6 Aug 2014

Global dairy prices plunge again

3:38 pm on 6 August 2014

Dairy prices dropped significantly overnight, plunging 8.4 percent on average at the Global Dairy Trade auction.

It follows a fall of 8.9 percent in the price a fortnight ago. Prices are now 41 percent lower than in February, and are back where they were exactly two years ago.

Milk containers in supermarket trolley.

Photo: RNZ / Diego Opatowski

Benchmark whole milk powder prices dropped by 11.5 percent to $US2725 a tonne. But the price of milk fat rose 6 percent to $US3457 a tonne. Volume traded increased to 48,380 tonnes.

Farmers will be hoping the New Zealand dollar will continue to fall in order to offset the price drop. It's now sitting just over 84.6 US cents compared with 88 cents a week ago.

Federated Farmers' Dairy spokesperson Andrew Hoggard told Radio New Zealand's Morning Report programme on Wednesday there was still hope the global dairy trade will turn around in the near future in the mean time farmers will have to cope.

"I think the message has already gone out and everyone fully knows it, that we're just going to have to trim the fat off the system for this season, be vigilant on costs and focus on utilising all that grass."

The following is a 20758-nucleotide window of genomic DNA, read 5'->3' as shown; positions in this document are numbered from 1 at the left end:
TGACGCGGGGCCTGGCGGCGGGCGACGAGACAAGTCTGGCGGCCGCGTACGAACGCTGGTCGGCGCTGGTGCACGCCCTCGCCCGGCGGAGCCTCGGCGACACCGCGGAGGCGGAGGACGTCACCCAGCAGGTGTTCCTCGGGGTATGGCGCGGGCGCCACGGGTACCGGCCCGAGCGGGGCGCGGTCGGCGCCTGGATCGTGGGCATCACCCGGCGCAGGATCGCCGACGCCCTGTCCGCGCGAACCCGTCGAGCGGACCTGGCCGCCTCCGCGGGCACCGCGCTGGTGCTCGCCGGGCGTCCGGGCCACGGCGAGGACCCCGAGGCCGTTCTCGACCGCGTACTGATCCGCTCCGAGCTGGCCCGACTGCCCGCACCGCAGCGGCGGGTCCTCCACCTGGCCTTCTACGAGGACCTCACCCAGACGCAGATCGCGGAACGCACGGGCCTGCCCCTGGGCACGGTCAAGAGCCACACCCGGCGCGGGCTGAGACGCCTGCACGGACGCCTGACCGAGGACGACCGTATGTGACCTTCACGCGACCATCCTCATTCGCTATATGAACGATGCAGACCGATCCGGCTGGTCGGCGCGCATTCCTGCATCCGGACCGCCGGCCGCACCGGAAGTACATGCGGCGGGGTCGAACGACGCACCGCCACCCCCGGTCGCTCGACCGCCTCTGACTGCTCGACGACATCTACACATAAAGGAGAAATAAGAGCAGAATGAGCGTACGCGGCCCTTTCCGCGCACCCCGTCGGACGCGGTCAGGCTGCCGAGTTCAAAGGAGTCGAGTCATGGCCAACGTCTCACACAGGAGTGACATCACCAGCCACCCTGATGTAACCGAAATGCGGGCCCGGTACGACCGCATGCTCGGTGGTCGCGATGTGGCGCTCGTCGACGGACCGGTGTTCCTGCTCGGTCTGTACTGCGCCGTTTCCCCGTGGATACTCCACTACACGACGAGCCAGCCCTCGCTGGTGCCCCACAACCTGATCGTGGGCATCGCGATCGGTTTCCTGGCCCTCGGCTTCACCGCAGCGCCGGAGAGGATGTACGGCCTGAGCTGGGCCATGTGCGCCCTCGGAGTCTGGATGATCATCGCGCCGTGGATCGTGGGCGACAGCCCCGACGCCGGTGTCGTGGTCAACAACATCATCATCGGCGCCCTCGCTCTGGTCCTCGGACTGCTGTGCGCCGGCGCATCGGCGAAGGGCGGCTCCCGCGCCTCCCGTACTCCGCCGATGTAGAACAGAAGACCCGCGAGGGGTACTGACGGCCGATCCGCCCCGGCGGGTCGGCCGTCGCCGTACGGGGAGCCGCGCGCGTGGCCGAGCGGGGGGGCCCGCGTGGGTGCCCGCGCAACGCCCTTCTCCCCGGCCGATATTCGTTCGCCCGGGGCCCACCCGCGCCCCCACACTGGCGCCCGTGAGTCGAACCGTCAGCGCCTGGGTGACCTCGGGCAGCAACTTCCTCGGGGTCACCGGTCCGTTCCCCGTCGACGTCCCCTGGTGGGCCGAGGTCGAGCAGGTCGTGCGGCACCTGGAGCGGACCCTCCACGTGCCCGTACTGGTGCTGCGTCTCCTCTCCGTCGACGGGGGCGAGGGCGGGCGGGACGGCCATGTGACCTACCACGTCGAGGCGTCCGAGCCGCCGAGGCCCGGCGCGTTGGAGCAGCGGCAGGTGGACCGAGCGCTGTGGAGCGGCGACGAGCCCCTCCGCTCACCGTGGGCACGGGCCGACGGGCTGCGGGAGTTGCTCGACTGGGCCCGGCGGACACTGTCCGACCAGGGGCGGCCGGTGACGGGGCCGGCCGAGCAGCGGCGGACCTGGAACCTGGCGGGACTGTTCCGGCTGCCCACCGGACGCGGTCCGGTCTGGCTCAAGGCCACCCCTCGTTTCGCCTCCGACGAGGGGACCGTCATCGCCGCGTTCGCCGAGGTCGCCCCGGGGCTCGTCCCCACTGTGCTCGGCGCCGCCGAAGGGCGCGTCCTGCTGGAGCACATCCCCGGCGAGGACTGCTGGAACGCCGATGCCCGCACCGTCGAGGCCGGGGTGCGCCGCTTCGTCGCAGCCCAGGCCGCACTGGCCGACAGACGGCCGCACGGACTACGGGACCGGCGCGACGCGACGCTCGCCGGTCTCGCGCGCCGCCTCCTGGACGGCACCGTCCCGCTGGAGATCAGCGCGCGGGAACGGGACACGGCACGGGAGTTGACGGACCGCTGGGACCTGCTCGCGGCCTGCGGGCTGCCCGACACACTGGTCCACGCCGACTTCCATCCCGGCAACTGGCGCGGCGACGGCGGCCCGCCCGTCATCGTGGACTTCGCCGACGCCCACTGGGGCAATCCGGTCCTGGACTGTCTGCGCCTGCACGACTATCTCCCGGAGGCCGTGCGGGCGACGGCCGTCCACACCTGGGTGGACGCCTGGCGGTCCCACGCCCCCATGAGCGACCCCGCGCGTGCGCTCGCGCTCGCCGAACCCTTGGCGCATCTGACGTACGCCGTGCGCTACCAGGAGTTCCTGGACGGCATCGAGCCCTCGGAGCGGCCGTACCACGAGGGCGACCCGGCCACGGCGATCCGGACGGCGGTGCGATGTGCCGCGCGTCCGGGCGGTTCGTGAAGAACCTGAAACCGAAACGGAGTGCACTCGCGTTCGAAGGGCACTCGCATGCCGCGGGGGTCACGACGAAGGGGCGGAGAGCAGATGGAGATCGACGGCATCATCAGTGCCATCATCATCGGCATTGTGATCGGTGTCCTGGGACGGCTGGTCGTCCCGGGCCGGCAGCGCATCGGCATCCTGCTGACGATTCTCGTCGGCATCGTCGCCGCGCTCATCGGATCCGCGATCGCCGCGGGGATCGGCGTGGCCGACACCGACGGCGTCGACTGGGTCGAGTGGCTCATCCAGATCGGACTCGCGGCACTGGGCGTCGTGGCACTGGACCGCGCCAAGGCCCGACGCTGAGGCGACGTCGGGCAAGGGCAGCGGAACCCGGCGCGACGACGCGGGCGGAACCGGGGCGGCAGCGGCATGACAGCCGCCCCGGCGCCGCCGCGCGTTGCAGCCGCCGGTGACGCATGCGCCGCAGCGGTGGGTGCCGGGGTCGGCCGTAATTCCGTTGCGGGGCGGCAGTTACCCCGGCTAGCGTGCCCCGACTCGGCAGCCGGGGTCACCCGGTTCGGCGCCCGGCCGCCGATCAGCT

A week ago, Fonterra reduced its forecast milk payout from $7 to $6 per kilo of milk solids for the current season, following earlier sharp falls in dairy prices.

AgriFax dairy analyst Susan Kilsby said long-term demand for dairy product was still strong, though at present there was less demand from China as it works through stockpiles bought earlier in the season.

Bank lowers forecast price

ASB Bank economists have lowered their forecast milk price to below $6 per kilo of milk solids and are warning a payout of $5 is possible if dairy prices don't recover.

The 2014/15 dairy season is barely two months old, but economists at the bank have shaved 40 cents off their predicted payout to farmers - it now sits at $5.80 per kilo of milk solids.

Fonterra's forecast is at $6, however ASB said the latest fall means prices have now crossed the $6 dollar threshold. It said if prices stay near their current levels, the risk of a $5 payout is rising. However, it expects dairy prices to recover later this year.

ANZ rural economist Con Williams believes Fonterra's forecast payout to farmers could easily drop to $5.50 per kilo of milk solids or below after the latest significant price fall. This would take up to $4.8 billion off farm gate revenue compared to the last season's expected $8.40 payout.

Mr Williams told Radio New Zealand's Nine to Noon programme that this, coupled with higher interest rates, would be a trigger point for stress in the dairy sector.